I’m getting ahead of myself with this post, because I don’t have time to explain everything I did to produce this. But it was just too striking not to share.
Basically, I’m experimenting with Latent Dirichlet Allocation, and I’m impressed. So first of all, thanks to Matt Jockers, Travis Brown, Neil Fraistat, and everyone else who tried to convince me that Bayesian methods are better. I’ve got to admit it. They are.
But anyway, in a class I’m teaching we’re using LDA on a generically diverse collection of 1,853 volumes between 1751 and 1903. The collection includes fiction, poetry, drama, and a limited amount of nonfiction (just biography). We’re stumbling on a lot of fascinating things, but this was slightly moving. Here’s the graph for one particular topic.
The circles and X’s are individual volumes. Blue is fiction, green is drama, pinkish purple is poetry, black biography. Only the volumes where this topic turned out to be prominent are plotted, because if you plot all 1,853 it’s just a blurry line at the bottom of the image. The gray line is an aggregate frequency curve, which is not related in any very intelligible way to the y-axis. (Work in progress …) As you can see. this topic is mostly prominent in fiction around the year 1800. Here are the top 50 words in the topic:
But here’s what I find slightly moving. The x’s at the top of the graph are the 10 works in the collection where the topic was most prominent. They include, in order, Mary Wollstonecraft Shelley, Frankenstein, Mary Wollstonecraft, Mary, William Godwin, St. Leon, Mary Wollstonecraft Shelley, Lodore, William Godwin, Fleetwood, William Godwin, Mandeville, and Mary Wollstonecraft Shelley, Falkner.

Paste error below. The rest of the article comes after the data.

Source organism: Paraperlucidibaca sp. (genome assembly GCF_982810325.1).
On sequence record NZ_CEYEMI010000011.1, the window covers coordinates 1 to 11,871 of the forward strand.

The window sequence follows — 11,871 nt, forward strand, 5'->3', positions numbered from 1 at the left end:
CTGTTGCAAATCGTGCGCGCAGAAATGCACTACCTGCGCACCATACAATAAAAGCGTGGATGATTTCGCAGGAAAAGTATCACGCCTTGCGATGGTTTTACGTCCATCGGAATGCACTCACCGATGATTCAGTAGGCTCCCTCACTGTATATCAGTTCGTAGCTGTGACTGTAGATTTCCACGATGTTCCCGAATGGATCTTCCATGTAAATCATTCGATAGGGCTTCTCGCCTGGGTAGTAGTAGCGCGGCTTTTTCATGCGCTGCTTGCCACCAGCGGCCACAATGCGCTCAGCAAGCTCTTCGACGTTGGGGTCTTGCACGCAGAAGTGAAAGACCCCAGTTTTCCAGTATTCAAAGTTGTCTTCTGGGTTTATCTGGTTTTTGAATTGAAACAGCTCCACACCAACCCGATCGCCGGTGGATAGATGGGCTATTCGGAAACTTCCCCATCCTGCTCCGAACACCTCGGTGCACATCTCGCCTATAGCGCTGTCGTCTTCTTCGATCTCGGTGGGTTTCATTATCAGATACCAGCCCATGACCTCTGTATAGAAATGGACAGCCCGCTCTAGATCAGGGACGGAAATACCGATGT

In short, this topic is exemplified by a family! Mary Hays does intrude into the family circle with Memoirs of Emma Courtney, but otherwise, it’s Mary Wollstonecraft, William Godwin, and their daughter.
Other critics have of course noticed that M. W. Shelley writes “Godwinian novels.” And if you go further down the list of works, the picture becomes less familial (Helen Maria Williams and Thomas Holcroft butt in, as well as P. B. Shelley). Plus, there’s another topic in the model (“myself these should situation”) that links William Godwin more closely to Charles Brockden Brown than it does to his wife or daughter. And LDA isn’t graven on stone; every time you run topic modeling you’re going to get something slightly different. But still, this is kind of a cool one. “Mind feelings heart felt” indeed.